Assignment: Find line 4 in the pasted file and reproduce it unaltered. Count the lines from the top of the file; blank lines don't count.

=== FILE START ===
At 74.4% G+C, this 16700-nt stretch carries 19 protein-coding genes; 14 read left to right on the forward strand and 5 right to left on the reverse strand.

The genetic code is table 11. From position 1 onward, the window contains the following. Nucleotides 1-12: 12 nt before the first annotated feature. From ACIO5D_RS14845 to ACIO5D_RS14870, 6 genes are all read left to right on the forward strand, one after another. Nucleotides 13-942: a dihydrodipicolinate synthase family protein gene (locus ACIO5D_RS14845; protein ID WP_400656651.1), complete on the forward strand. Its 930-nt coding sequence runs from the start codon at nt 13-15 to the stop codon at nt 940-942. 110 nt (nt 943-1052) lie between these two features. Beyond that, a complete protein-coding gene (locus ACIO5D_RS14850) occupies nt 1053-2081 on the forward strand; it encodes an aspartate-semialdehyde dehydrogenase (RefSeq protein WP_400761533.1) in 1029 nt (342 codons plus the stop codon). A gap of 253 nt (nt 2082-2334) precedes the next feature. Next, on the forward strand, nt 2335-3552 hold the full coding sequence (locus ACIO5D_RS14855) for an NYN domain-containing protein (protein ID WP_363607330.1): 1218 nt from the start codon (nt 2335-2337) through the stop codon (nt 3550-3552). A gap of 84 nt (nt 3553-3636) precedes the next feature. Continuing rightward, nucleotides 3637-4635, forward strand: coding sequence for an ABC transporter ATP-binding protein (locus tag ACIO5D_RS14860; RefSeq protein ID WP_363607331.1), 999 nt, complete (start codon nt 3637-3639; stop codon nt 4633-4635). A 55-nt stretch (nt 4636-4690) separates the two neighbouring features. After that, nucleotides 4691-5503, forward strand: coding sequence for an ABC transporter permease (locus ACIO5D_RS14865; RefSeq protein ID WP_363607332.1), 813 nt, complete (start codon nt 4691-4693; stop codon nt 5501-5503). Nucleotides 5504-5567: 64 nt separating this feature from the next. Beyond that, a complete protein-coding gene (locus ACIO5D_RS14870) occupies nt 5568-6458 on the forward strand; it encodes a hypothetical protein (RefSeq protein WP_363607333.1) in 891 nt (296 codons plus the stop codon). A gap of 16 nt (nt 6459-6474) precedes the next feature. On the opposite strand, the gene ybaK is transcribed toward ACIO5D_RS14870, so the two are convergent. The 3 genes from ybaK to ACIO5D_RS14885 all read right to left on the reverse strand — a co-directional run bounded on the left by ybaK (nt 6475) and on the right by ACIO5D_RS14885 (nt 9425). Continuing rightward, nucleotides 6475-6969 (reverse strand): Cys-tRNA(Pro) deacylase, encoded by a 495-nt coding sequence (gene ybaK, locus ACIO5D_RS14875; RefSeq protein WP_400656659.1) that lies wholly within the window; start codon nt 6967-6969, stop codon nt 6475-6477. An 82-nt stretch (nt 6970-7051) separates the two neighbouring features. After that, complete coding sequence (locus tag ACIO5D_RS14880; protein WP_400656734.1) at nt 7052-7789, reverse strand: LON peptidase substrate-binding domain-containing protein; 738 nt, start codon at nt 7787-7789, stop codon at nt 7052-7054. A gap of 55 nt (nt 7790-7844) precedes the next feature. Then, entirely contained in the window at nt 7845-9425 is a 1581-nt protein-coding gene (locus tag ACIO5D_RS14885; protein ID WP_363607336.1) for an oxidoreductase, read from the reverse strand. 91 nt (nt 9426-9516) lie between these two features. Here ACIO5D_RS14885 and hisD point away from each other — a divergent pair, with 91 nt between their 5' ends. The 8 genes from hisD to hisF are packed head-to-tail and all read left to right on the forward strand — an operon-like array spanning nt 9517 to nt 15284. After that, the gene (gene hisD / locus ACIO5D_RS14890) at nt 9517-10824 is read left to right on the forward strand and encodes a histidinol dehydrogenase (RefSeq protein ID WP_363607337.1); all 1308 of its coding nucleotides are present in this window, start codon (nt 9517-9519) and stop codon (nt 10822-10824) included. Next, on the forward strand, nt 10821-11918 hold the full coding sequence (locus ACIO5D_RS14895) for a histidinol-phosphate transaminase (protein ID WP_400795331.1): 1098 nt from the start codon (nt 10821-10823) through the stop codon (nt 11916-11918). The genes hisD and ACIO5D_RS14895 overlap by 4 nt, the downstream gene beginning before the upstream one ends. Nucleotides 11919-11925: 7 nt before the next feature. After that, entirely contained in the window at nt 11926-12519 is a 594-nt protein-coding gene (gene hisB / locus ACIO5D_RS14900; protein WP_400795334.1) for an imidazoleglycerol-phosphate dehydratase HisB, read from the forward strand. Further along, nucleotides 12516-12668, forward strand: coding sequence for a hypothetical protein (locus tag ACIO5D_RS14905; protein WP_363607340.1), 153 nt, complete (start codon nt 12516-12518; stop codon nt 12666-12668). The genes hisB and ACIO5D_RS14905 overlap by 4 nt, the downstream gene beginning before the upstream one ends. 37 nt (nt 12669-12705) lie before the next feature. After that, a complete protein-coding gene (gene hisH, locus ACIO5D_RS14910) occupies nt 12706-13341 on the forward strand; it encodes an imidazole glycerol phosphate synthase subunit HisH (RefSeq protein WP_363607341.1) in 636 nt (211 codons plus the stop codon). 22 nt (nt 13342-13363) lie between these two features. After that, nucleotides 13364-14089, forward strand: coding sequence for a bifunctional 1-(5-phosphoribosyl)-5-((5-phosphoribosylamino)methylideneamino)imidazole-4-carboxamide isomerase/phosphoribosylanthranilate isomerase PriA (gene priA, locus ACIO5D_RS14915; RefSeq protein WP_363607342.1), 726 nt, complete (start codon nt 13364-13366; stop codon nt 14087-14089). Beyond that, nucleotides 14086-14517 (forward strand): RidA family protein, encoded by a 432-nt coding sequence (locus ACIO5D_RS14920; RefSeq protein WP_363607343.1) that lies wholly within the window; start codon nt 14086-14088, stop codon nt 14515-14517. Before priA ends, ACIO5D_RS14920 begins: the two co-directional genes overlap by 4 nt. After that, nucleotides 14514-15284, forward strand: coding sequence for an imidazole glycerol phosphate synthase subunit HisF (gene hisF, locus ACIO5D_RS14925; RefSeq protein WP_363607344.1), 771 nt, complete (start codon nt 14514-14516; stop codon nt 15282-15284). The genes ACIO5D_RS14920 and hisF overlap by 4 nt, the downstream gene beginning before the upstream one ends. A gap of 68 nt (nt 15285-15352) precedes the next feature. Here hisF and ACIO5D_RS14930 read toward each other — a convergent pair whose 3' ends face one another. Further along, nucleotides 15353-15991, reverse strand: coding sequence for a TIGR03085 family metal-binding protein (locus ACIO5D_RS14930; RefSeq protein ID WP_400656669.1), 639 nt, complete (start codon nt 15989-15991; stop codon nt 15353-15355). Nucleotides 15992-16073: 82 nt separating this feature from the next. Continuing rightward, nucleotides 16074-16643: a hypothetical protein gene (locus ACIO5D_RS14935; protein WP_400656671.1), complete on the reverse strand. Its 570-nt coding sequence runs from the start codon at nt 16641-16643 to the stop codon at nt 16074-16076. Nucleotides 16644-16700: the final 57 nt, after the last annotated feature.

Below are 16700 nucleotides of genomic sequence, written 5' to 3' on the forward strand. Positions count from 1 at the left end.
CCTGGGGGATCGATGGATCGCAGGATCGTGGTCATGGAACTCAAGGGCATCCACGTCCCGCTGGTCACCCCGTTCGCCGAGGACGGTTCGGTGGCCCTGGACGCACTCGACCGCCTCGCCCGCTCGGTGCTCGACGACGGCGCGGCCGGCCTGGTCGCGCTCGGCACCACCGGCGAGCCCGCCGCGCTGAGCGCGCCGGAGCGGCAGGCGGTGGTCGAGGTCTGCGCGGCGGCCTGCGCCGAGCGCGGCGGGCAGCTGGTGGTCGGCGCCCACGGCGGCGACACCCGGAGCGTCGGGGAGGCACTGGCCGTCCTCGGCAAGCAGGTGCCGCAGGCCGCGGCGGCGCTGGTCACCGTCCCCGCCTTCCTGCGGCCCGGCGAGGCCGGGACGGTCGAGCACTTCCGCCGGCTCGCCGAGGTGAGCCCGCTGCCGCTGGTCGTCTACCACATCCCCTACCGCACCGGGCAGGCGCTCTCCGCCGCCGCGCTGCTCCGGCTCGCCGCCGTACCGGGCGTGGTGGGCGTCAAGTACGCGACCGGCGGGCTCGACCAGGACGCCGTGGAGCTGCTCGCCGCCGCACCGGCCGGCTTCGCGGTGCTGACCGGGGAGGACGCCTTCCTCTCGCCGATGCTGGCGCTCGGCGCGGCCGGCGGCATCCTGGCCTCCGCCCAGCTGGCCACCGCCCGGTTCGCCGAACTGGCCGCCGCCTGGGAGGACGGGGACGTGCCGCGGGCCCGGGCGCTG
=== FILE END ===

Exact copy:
CCTGGGGGATCGATGGATCGCAGGATCGTGGTCATGGAACTCAAGGGCATCCACGTCCCGCTGGTCACCCCGTTCGCCGAGGACGGTTCGGTGGCCCTGGACGCACTCGACCGCCTCGCCCGCTCGGTGCTCGACGACGGCGCGGCCGGCCTGGTCGCGCTCGGCACCACCGGCGAGCCCGCCGCGCTGAGCGCGCCGGAGCGGCAGGCGGTGGTCGAGGTCTGCGCGGCGGCCTGCGCCGAGCGCGGCGGGCAGCTGGTGGTCGGCGCCCACGGCGGCGACACCCGGAGCGTCGGGGAGGCACTGGCCGTCCTCGGCAAGCAGGTGCCGCAGGCCGCGGCGGCGCTGGTCACCGTCCCCGCCTTCCTGCGGCCCGGCGAGGCCGGGACGGTCGAGCACTTCCGCCGGCTCGCCGAGGTGAGCCCGCTGCCGCTGGTCGTCTACCACATCCCCTACCGCACCGGGCAGGCGCTCTCCGCCGCCGCGCTGCTCCGGCTCGCCGCCGTACCGGGCGTGGTGGGCGTCAAGTACGCGACCGGCGGGCTCGACCAGGACGCCGTGGAGCTGCTCGCCGCCGCACCGGCCGGCTTCGCGGTGCTGACCGGGGAGGACGCCTTCCTCTCGCCGATGCTGGCGCTCGGCGCGGCCGGCGGCATCCTGGCCTCCGCCCAGCTGGCCACCGCCCGGTTCGCCGAACTGGCCGCCGCCTGGGAGGACGGGGACGTGCCGCGGGCCCGGGCGCTG